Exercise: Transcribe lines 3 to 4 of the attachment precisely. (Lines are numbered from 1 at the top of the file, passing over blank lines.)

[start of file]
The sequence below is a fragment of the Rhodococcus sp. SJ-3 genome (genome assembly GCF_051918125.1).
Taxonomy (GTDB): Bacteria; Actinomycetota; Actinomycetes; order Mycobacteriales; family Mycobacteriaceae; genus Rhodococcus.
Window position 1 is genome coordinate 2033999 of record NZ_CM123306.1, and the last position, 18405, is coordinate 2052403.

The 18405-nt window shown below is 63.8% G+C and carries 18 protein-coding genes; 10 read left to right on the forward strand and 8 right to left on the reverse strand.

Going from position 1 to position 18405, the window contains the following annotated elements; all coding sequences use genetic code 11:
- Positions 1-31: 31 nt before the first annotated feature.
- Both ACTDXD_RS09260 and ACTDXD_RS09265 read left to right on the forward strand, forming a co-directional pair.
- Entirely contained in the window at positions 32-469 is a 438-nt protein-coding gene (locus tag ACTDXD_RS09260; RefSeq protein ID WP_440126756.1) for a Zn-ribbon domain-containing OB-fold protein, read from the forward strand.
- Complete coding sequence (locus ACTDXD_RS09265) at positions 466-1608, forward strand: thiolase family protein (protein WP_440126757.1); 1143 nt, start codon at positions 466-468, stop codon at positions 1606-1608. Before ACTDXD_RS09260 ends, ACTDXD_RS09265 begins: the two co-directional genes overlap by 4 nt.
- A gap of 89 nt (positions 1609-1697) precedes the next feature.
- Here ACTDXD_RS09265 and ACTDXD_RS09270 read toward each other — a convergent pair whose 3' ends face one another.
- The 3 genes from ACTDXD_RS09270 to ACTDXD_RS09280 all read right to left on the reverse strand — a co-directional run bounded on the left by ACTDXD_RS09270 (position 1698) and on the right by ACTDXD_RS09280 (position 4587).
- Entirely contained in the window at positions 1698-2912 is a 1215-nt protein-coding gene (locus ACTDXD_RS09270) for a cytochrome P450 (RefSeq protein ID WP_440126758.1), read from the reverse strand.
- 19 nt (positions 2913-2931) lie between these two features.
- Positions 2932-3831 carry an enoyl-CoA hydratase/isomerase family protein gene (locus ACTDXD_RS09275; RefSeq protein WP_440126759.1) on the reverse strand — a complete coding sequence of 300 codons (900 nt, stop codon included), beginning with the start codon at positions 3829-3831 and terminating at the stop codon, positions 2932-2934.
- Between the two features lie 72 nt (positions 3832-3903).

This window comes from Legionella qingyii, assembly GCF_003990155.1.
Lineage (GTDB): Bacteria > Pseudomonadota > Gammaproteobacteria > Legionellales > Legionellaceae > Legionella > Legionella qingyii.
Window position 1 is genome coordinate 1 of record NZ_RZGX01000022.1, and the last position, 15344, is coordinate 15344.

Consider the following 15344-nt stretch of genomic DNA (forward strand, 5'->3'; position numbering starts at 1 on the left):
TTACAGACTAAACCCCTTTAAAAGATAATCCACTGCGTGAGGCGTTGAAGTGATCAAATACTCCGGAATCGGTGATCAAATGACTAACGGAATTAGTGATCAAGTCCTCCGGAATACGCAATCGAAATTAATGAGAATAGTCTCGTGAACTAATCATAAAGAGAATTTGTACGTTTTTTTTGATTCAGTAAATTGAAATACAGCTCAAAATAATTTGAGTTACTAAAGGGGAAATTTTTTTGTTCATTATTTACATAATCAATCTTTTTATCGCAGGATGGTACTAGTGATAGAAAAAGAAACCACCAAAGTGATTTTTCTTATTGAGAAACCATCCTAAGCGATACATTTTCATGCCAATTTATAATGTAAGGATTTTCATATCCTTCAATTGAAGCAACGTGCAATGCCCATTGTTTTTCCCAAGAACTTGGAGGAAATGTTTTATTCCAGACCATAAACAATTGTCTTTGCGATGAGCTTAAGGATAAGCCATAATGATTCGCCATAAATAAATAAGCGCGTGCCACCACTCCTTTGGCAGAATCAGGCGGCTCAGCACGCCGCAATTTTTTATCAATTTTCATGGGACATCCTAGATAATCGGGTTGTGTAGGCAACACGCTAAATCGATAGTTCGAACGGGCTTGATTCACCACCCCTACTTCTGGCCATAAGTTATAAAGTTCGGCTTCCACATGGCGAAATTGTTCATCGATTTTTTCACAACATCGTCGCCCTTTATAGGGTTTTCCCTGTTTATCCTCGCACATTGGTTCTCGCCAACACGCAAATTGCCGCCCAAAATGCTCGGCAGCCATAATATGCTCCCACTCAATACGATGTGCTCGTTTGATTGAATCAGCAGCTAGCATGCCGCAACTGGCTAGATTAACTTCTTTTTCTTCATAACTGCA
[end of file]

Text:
Window position 1 is genome coordinate 2033999 of record NZ_CM123306.1, and the last position, 18405, is coordinate 2052403.

The 18405-nt window shown below is 63.8% G+C and carries 18 protein-coding genes; 10 read left to right on the forward strand and 8 right to left on the reverse strand.